Parada CA, Tambeli CH, Cunha FQ, Ferreira SH: The major role of peripheral release of histamine and 5-hydroxytryptamine in formalin-induced nociception. Neurosci. 2001, 102: 937-944. 10.1016/S0306-4522(00)00523-6.

    CAS  Article  Google Scholar 

  25. 25.

    Pini LA, Vitale G, Ottani A, Sandrini M: Naloxone-reversible antinociception by paracetamol in the rat. J Pharmacol Exp Ther. 1997, 280: 934-940.

    CAS  PubMed  Google Scholar 

  26. 26.

    Hosseinzadeh H, Younesi HM: Antinociceptive and anti-inflammatory effects of Crocus sativus L. stigma and petal extracts in mice. BMC Pharmacol. 2002, 2: 7-

    Article  PubMed  PubMed Central  Google Scholar 

  27. 27.

    Katzung BG: Basic and Clinical Pharmacology. 1995, Appleton & Lange: Norwalk, 6

    Google Scholar 

  28. 28.

    Srinivasan K, Muruganandan S, Lal J, Chandra S, Tandan SK, Raviprakash V, Kumar D: Antinociceptive and antipyretic activities of Pongamia pinnata leaves. Phytother Res. 2003, 17: 259-264. 10.1002/ptr.1126.

    CAS  Article  PubMed  Google Scholar 

  29. 29.

    Arslan R, Bektas N: Antinociceptive effect of methanol extract of Capparis ovata in mice. Pharm Biol. 2010, 48: 1185-1190. 10.3109/13880201003629323.

    Article  PubMed  Google Scholar 

  30. 30.

    Sani MHM, Zakaria ZA, Balan T, Teh LK, Salleh MZ: Antinociceptive activity of methanol extract of Muntingia calabura leaves and the mechanisms of action involved. Evidence-Based Compl Alt Med. 2012, Article ID 890361, doi:10.1155/2012/890361

    Google Scholar 

  31. 31.

    Hunskaar S, Hole K: The formalin test in mice: Dissociation between inflammatory and non-inflammatory pain. Pain. 1987, 1987 (30): 103-114.

    Article  Google Scholar 

  32. 32.

    Shibata M, Ohkubo T, Takahashi H, Inoki R: Modified formalin test: Characteristic biphasic pain response. Pain. 1989, 38: 347-352. 10.1016/0304-3959(89)90222-4.

    CAS  Article  PubMed  Google Scholar 

  33. 33.

    Santos AR, Filho VC, Niero R, Viana AM, Moreno FN, Campos MM, Yunes RA, Calixto JB: Analgesic effects of callus culture extracts from selected species of Phyllanthu s in mice. J Pharm Pharmacol. 1994, 1994 (46): 755-759.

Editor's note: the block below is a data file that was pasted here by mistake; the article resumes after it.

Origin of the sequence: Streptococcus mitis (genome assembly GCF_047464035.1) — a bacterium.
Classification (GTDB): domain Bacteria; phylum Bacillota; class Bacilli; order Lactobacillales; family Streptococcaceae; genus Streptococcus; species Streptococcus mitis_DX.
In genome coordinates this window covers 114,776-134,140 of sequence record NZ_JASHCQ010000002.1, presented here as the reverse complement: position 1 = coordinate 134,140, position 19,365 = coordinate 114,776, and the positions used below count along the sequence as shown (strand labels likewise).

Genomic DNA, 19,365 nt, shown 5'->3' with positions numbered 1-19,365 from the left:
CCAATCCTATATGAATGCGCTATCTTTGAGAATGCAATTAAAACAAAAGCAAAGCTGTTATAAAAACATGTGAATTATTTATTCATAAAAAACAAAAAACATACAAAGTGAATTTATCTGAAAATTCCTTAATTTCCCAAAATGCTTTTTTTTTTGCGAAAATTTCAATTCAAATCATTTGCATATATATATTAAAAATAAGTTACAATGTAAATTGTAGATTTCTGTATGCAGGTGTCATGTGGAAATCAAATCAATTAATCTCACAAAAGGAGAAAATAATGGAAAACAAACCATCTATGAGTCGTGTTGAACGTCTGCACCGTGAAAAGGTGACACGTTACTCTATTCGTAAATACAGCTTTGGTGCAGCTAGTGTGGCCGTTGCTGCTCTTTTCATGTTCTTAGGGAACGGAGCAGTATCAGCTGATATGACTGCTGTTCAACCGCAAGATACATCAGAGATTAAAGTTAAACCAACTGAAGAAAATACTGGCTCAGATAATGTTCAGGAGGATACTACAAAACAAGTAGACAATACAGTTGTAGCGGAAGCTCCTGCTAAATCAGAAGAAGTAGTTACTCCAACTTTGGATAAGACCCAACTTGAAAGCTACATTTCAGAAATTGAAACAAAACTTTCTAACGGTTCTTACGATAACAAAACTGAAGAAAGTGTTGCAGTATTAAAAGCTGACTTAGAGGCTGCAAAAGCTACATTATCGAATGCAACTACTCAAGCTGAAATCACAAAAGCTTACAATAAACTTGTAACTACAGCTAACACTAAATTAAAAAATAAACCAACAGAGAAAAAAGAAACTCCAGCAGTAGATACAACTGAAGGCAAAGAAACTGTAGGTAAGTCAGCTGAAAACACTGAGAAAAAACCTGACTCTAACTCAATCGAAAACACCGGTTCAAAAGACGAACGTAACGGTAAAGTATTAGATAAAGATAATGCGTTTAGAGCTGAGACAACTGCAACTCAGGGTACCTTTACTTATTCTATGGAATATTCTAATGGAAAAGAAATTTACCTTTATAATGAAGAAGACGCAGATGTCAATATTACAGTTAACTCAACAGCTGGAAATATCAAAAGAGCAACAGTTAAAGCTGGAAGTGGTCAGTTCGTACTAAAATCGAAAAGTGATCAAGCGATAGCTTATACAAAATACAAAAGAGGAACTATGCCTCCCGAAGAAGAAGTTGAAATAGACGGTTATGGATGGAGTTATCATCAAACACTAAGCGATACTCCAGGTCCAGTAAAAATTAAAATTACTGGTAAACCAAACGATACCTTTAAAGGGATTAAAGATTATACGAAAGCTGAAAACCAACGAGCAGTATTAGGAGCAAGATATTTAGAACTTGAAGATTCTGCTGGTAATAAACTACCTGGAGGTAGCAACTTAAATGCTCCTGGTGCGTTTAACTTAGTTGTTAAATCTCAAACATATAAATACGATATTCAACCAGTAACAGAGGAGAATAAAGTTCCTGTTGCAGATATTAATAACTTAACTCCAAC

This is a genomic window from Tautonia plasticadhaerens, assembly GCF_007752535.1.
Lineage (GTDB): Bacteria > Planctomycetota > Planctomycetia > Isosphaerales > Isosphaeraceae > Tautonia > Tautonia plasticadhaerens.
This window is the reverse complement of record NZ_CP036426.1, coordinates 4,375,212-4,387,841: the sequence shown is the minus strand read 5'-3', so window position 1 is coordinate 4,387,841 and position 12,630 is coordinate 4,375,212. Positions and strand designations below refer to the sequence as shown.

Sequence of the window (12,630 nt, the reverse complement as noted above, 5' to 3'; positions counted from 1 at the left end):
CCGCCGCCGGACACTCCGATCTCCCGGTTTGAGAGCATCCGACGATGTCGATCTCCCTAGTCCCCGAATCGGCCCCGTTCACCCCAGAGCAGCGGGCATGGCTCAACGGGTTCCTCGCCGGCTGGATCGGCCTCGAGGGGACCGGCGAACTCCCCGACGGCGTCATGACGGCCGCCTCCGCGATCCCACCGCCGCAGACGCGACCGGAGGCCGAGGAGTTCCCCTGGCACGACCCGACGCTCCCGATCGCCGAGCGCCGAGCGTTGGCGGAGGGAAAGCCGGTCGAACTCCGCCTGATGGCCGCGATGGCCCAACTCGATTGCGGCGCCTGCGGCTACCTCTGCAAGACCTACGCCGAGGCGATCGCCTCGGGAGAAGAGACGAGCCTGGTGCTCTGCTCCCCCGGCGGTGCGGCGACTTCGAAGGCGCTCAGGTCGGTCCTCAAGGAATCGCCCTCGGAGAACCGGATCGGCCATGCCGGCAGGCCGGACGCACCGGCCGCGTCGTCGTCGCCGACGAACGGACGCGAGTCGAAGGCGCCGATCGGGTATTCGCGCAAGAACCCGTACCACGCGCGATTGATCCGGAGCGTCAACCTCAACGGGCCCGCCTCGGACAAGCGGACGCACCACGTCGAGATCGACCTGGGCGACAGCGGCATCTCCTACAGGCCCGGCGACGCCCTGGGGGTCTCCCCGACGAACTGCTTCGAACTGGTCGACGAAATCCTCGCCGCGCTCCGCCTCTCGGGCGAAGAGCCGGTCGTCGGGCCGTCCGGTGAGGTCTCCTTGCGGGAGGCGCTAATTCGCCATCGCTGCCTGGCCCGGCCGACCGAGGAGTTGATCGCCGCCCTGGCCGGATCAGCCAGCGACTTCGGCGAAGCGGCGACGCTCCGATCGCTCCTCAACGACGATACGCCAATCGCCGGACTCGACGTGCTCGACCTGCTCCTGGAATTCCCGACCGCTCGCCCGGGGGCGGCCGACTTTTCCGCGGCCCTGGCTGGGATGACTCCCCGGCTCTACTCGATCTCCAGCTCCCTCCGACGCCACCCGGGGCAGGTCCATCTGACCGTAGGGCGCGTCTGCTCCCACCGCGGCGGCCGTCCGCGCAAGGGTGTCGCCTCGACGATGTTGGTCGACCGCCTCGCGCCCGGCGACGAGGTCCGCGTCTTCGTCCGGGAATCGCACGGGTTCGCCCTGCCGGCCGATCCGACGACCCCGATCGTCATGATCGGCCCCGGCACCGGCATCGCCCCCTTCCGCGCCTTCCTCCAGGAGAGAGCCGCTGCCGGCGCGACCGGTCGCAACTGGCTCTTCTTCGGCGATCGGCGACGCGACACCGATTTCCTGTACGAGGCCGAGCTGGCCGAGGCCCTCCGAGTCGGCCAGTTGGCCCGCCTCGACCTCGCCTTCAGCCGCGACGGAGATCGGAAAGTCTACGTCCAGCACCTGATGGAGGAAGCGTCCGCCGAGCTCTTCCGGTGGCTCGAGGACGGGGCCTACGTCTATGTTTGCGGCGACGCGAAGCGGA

Article  Google Scholar 

Pre-publication history

  1. The pre-publication history for this paper can be accessed here:

Download references


We are grateful to Professor Dr. Bidyut Kanti Datta, Chairman, Department of Pharmacy, Stamford University Bangladesh, for his permission to use the facility of Pharmacology laboratory for this research work.

Author information



Corresponding author

Correspondence to Mohammad Zafar Imam.

Additional information

Competing interests

The authors declare that they have no competing interests.

Authors’ contributions

MZI conceived, designed and coordinated the study. CDS conducted the study. MZI and CDS performed the statistical analysis, interpreted the data and drafted the manuscript. Both authors read and approved the final manuscript.

Rights and permissions

This article is published under license to BioMed Central Ltd. This is an Open Access article distributed under the terms of the Creative Commons Attribution License (, which permits unrestricted use, distribution, and reproduction in any medium, provided the original work is properly credited. The Creative Commons Public Domain Dedication waiver ( applies to the data made available in this article, unless otherwise stated.

Reprints and Permissions

About this article

Cite this article

Imam, M.Z., Sumi, C.D. Evaluation of antinociceptive activity of hydromethanol extract of Cyperus rotundus in mice. BMC Complement Altern Med 14, 83 (2014).

Download citation


  • Analgesic
  • Cyperaceae
  • Cyperus rotundus
  • Medicinal plant
  • Pain